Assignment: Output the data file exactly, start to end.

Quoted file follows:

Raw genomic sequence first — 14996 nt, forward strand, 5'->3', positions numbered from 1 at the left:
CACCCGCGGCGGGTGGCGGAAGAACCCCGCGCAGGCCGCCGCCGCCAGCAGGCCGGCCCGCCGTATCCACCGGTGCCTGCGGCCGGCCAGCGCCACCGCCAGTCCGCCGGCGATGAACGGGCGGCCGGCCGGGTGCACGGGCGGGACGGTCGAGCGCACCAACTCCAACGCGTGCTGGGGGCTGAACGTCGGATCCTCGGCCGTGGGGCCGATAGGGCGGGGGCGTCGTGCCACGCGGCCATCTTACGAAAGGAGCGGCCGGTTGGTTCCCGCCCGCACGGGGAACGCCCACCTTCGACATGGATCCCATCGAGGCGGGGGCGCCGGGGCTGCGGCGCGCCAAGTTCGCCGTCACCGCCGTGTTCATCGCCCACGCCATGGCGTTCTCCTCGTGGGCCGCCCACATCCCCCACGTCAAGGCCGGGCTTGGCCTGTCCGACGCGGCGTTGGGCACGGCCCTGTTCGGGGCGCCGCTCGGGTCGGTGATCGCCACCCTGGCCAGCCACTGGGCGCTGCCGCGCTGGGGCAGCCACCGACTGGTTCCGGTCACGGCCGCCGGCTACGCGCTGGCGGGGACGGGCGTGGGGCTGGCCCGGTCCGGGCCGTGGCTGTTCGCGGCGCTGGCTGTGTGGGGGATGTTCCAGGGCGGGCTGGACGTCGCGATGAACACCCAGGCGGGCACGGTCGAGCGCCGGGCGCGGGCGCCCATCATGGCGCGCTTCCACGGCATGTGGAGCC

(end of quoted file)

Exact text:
Raw genomic sequence first — 14996 nt, forward strand, 5'->3', positions numbered from 1 at the left:
CACCCGCGGCGGGTGGCGGAAGAACCCCGCGCAGGCCGCCGCCGCCAGCAGGCCGGCCCGCCGTATCCACCGGTGCCTGCGGCCGGCCAGCGCCACCGCCAGTCCGCCGGCGATGAACGGGCGGCCGGCCGGGTGCACGGGCGGGACGGTCGAGCGCACCAACTCCAACGCGTGCTGGGGGCTGAACGTCGGATCCTCGGCCGTGGGGCCGATAGGGCGGGGGCGTCGTGCCACGCGGCCATCTTACGAAAGGAGCGGCCGGTTGGTTCCCGCCCGCACGGGGAACGCCCACCTTCGACATGGATCCCATCGAGGCGGGGGCGCCGGGGCTGCGGCGCGCCAAGTTCGCCGTCACCGCCGTGTTCATCGCCCACGCCATGGCGTTCTCCTCGTGGGCCGCCCACATCCCCCACGTCAAGGCCGGGCTTGGCCTGTCCGACGCGGCGTTGGGCACGGCCCTGTTCGGGGCGCCGCTCGGGTCGGTGATCGCCACCCTGGCCAGCCACTGGGCGCTGCCGCGCTGGGGCAGCCACCGACTGGTTCCGGTCACGGCCGCCGGCTACGCGCTGGCGGGGACGGGCGTGGGGCTGGCCCGGTCCGGGCCGTGGCTGTTCGCGGCGCTGGCTGTGTGGGGGATGTTCCAGGGCGGGCTGGACGTCGCGATGAACACCCAGGCGGGCACGGTCGAGCGCCGGGCGCGGGCGCCCATCATGGCGCGCTTCCACGGCATGTGGAGCC